Tax Dollars Subsidize CEO Pay
|August 29, 2012||Posted by Jeffery J. Smith under News|
Government Spends More on Whom? CEOs, Really?
by Sarah Anderson, Chuck Collins, Scott Klinger & Sam Pizzigati, by Thinking by Numbers, and by The King Act
How Our Tax Dollars Subsidize Exorbitant Executive Pay
Tax dollars flow from average Americans to the kingpins of America’s private sector. They’re subsidizing, directly and indirectly, the mega-million paychecks that go to the top executives at our nation’s biggest banks and corporations. Wages for average Americans continue to stagnate. Pay for top executives continues to soar.
One key reason: our nation’s tax code. The fewer dollars these corporations pay in taxes, the more robust their eventual earnings and the higher the “performance-based” pay for the CEOs who produce them.
Among our findings:
* Of last year’s 100 highest-paid U.S. corporate chief executives, 26 took home more in CEO pay than their companies paid in federal income taxes.
* The CEOs of these 26 firms received $20.4 million in average total compensation last year. That’s a 23 percent increase over the average for last year’s list.
What can be done to end today’s incredibly gross pay divide between top executives and average workers?
JJS: Because wealth creates envy, some reformers want to take it away via taxes and spend it on things they think are good for the poor. One thing wanna-be reformers can do is to keep peeling the onion. It’s not just loopholes that enrich a handful of CEOs. It’s also outright gifts from public treasuries — and much more.
Government Spends More on Corporations Or the Poor?
In 2006, about $59 billion was spent on traditional social welfare programs. $92 billion on corporate subsidies. For 2002, the Cato Institute estimated that $93 billion were devoted to corporate welfare. This is about 5 percent of the federal budget.
To clarify what is and isn’t corporate welfare, a “no-bid” Iraq contract for Halliburton would not be considered corporate welfare because the government technically receives some good or service in exchange for its expenditure, despite findings of $1.4 billion of overcharging and fraud from the Pentagon’s Defense Contract Audit Agency (DCAA).On the other hand, the $15 billion in subsidies contained in the Energy Policy Act of 2005, to the oil, gas, and coal industries, would be considered corporate welfare because no goods or services are directly returned to the government in exchange for these expenditures.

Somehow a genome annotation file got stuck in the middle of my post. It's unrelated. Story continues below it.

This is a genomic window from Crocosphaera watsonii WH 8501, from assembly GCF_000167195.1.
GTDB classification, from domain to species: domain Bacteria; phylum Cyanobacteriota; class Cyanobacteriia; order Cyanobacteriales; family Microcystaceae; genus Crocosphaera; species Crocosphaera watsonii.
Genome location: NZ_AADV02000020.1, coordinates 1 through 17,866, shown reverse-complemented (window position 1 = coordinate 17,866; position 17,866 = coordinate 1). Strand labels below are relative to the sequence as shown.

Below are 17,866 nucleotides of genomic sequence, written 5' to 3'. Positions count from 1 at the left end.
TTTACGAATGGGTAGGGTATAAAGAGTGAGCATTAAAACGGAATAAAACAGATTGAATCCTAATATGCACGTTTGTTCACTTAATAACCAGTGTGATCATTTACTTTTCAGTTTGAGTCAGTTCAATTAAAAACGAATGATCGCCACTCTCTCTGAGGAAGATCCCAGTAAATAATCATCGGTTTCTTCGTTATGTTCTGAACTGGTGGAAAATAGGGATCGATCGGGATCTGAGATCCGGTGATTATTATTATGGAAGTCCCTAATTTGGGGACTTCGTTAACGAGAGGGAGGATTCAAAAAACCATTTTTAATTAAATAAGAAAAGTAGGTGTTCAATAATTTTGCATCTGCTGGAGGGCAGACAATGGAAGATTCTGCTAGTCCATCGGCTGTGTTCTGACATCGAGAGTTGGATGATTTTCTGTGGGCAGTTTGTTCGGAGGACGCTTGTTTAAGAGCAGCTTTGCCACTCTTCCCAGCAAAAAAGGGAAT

Tax breaks targeted to benefit specific corporations could also be considered a form of welfare. Tax loopholes force other businesses and individual taxpayers without the same political clout to pick up the slack and sacrifice a greater share of their hard-earned money. However, to simplify matters, we’ve only included financial handouts to companies in our working definition of corporate welfare.
Whenever corporate welfare is presented to voters, politicians say that they’re stimulating the economy or helping struggling industries or creating jobs or funding important research. But deducting from the paychecks of working people reduces their ability to buy the things they want or need. This decrease in demand damages other industries and puts people out of work.
The largest fraction of corporate welfare spending, about 40%, went through the Department of Agriculture, most of it in the form of farm subsidies. The opposite of the rule used in the social welfare system’s welfare system, in the corporate welfare system, the more money and assets you have, the more government assistance you get. The absolute largest 7% of corporate farming operations receive 45% of all subsidies.
The government gives tons of favors to the largest corporations, increasing the significant advantage they already have over smaller competing businesses. Wal-Mart receives hundreds of millions of dollars of subsidization by local governments throughout the country. A Wal-Mart distribution center in Macclenny, Florida received $9 million in government subsidies in the form of free land, government-funded recruitment, and training of employees, targeted tax breaks, and housing subsidies for employees allowing them to be paid significantly lower wages.